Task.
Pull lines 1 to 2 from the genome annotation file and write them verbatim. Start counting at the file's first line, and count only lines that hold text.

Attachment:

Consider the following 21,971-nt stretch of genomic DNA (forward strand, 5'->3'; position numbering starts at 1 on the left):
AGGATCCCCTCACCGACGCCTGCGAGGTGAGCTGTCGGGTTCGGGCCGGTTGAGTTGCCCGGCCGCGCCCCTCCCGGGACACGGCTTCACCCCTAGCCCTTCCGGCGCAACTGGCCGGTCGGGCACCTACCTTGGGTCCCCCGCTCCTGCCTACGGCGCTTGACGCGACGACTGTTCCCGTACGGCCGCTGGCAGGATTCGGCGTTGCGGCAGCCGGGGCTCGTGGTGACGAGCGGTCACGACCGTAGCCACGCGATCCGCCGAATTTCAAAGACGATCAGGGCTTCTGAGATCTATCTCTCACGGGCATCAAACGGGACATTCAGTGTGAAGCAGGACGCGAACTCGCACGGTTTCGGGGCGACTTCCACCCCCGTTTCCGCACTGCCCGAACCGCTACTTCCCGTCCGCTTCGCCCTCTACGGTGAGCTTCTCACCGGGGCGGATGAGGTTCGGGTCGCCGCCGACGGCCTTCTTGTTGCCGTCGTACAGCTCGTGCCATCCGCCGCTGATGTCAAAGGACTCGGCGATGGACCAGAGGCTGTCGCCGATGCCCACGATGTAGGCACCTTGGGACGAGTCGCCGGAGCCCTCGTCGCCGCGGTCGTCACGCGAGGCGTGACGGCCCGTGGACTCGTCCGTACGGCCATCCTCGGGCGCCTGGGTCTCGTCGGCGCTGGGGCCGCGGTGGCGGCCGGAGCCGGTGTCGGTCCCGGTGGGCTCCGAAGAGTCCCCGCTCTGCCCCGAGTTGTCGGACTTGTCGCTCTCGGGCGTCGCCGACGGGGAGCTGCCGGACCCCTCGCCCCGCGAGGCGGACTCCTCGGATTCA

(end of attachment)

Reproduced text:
Consider the following 21,971-nt stretch of genomic DNA (forward strand, 5'->3'; position numbering starts at 1 on the left):
AGGATCCCCTCACCGACGCCTGCGAGGTGAGCTGTCGGGTTCGGGCCGGTTGAGTTGCCCGGCCGCGCCCCTCCCGGGACACGGCTTCACCCCTAGCCCTTCCGGCGCAACTGGCCGGTCGGGCACCTACCTTGGGTCCCCCGCTCCTGCCTACGGCGCTTGACGCGACGACTGTTCCCGTACGGCCGCTGGCAGGATTCGGCGTTGCGGCAGCCGGGGCTCGTGGTGACGAGCGGTCACGACCGTAGCCACGCGATCCGCCGAATTTCAAAGACGATCAGGGCTTCTGAGATCTATCTCTCACGGGCATCAAACGGGACATTCAGTGTGAAGCAGGACGCGAACTCGCACGGTTTCGGGGCGACTTCCACCCCCGTTTCCGCACTGCCCGAACCGCTACTTCCCGTCCGCTTCGCCCTCTACGGTGAGCTTCTCACCGGGGCGGATGAGGTTCGGGTCGCCGCCGACGGCCTTCTTGTTGCCGTCGTACAGCTCGTGCCATCCGCCGCTGATGTCAAAGGACTCGGCGATGGACCAGAGGCTGTCGCCGATGCCCACGATGTAGGCACCTTGGGACGAGTCGCCGGAGCCCTCGTCGCCGCGGTCGTCACGCGAGGCGTGACGGCCCGTGGACTCGTCCGTACGGCCATCCTCGGGCGCCTGGGTCTCGTCGGCGCTGGGGCCGCGGTGGCGGCCGGAGCCGGTGTCGGTCCCGGTGGGCTCCGAAGAGTCCCCGCTCTGCCCCGAGTTGTCGGACTTGTCGCTCTCGGGCGTCGCCGACGGGGAGCTGCCGGACCCCTCGCCCCGCGAGGCGGACTCCTCGGATTCA